The first, The Articles of Confederationwas in effect from March 1,when Maryland ratified it. The two documents have much in common - they were established by the same people sometimes literally the same exact people, though mostly just in terms of contemporaries. But they differ more than they do resemble each other, when one looks at the details.
Where the latter two documents served to establish the framework and structure of a new government, the first, as its title indicates, was intended to declare the independence of the United States from Great Britain. But the Declaration also promoted a theory of government that was reflected in the other two documents.
Stating first that "all men The Declaration of Independence is a different kind of document than the Articles of Confederation and the Constitution. Stating first that "all men are created equal" with "certain unalienable rights," it proclaimed that the purpose of government was to protect these rights.
Because the British government had in fact taken these rights away, it was the right of the Americans to establish a new government that would better protect them. Along with declaring independence, then, the Declaration was a justification for forming a new government, declaring the right of the Americans to "alter or abolish" British rule in favor of a more representative government.
The Articles of Confederation was a plan of government established during the American Revolution after independence was declared in It was not a unitary government but a "firm league of friendship" between states.
The central government, such as it was, consisted of only a Congress in which each of the thirteen states had a single vote. It had little coercive power over the states, and struggled to raise revenue, as it could not levy mandatory taxes.
The Constitution, written in at a national convention held in Philadelphia, was a reaction in many ways to the weaknesses of the Articles as well as the problems stemming from these weaknesses.
It created a strong executive, a federal judiciary, and established a Congress with comparatively vast powers.
Most important, it contained a supremacy clause that made the federal government supreme in all cases over the states. So it altered the form of government under the Articles by situating power in a central government while still leaving some powers at the state level.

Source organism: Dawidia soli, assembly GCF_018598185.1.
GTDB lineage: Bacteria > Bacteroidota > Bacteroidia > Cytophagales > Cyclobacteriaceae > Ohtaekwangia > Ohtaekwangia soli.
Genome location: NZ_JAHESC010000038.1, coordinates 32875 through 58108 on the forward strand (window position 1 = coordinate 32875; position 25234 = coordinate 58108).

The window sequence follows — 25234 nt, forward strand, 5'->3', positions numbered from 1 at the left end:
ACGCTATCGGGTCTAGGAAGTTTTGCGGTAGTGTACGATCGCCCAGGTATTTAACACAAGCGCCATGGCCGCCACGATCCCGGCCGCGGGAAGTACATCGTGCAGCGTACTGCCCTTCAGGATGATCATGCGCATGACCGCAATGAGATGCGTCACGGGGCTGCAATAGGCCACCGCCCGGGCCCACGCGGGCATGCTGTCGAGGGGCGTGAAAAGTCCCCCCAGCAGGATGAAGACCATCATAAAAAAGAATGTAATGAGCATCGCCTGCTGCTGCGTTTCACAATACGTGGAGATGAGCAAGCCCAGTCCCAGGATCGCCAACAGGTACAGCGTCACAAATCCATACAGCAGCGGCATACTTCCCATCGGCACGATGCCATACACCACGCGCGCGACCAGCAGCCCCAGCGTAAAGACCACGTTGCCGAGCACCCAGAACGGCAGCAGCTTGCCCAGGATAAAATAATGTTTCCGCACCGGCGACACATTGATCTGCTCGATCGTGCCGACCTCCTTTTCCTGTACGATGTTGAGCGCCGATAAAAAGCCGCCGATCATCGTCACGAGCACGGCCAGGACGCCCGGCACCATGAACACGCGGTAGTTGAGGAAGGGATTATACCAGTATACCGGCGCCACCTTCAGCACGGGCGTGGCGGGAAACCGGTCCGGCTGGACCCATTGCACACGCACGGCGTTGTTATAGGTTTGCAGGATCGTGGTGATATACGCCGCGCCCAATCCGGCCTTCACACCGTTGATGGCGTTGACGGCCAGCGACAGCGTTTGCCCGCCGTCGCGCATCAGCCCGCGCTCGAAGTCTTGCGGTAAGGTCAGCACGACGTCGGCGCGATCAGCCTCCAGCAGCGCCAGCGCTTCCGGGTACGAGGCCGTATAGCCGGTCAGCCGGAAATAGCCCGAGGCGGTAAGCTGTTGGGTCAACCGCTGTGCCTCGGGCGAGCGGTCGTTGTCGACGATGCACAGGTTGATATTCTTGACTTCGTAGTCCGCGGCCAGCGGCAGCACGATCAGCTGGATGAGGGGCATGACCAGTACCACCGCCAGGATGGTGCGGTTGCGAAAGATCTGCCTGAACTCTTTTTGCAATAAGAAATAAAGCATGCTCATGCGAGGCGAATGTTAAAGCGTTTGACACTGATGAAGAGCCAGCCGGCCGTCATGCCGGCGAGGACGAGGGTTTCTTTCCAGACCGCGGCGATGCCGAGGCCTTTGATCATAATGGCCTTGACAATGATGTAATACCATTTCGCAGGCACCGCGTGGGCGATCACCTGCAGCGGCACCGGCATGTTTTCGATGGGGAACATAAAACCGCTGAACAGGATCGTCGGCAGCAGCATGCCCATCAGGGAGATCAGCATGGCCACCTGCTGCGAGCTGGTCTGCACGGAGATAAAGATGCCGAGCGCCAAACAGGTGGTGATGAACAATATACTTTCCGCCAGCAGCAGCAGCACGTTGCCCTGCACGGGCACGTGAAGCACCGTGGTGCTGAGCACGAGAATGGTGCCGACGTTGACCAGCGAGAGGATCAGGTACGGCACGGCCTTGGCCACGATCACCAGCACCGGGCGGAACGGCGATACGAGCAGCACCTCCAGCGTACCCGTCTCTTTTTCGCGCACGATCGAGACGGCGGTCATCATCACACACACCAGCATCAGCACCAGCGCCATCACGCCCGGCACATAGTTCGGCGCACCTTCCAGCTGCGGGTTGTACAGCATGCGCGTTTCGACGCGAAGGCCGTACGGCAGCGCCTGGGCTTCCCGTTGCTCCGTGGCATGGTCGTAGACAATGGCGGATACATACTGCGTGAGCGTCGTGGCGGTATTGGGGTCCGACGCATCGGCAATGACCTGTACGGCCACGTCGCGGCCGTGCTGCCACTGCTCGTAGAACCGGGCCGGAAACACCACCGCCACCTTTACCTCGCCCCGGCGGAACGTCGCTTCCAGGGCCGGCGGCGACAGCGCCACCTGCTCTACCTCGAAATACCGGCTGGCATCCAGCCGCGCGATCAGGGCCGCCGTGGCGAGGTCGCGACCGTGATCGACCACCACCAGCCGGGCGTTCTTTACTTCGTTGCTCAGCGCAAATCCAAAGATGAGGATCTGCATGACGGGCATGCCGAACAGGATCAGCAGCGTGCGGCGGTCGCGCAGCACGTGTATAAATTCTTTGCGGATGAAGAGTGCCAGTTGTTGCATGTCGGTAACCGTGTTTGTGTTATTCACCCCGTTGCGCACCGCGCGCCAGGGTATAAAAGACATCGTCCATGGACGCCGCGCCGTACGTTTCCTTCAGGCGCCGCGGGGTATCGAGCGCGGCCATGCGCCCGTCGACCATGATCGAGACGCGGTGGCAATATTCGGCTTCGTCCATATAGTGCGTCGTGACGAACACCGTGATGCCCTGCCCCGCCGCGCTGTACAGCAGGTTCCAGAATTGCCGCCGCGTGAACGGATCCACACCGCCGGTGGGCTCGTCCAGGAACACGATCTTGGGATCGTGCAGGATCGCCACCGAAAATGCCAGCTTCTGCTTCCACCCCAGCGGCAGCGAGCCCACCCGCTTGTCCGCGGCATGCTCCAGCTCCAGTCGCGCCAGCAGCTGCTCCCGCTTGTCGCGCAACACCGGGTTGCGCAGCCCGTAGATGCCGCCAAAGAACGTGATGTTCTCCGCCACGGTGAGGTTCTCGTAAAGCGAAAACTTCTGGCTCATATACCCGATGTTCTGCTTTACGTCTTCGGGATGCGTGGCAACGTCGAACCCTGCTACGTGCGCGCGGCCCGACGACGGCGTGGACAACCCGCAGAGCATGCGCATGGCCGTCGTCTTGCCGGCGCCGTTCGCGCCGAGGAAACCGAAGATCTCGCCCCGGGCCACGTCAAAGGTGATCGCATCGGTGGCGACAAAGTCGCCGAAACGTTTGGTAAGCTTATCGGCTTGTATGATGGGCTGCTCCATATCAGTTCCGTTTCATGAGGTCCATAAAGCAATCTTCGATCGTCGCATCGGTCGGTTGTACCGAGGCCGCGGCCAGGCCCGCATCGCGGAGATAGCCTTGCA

Each of these documents, as indicated above, should be read as a response to conditions surrounding its creation as well as an attempt to alter the existing form of government. If they contain a common thread, it is a commitment to representative government.
Each of them is a statement of popular sovereignty. The Declaration establishes the purpose of government as created by the people, and the Articles and the Constitution established governments founded on this principle and intended to put it into action.Start studying Compare and Contrast Articles and Constitution.
Learn vocabulary, terms, and more with flashcards, games, and other study tools. A Comparison of The Articles of Confederation and The Constitution.
After the Continental Congress wrote the Declaration of Independence, the same group also authored another significant document in American politics and history known as the Articles of Confederation. The Articles of Confederation, formally the Articles of Confederation and Perpetual Union, was an agreement among the 13 original states of the United States of .
Comparing the Articles and the Constitution The United States has operated under two constitutions. The first, The Articles of Confederation, was in effect from March 1, , when Maryland ratified it.
Comparing the Articles and the Constitution. The first, The Articles of Confederation, was in effect from March 1, , when Maryland ratified it.
The following is a comparison, detailing the similarities and differences between the Constitution and the Articles. rently in American colonial history.
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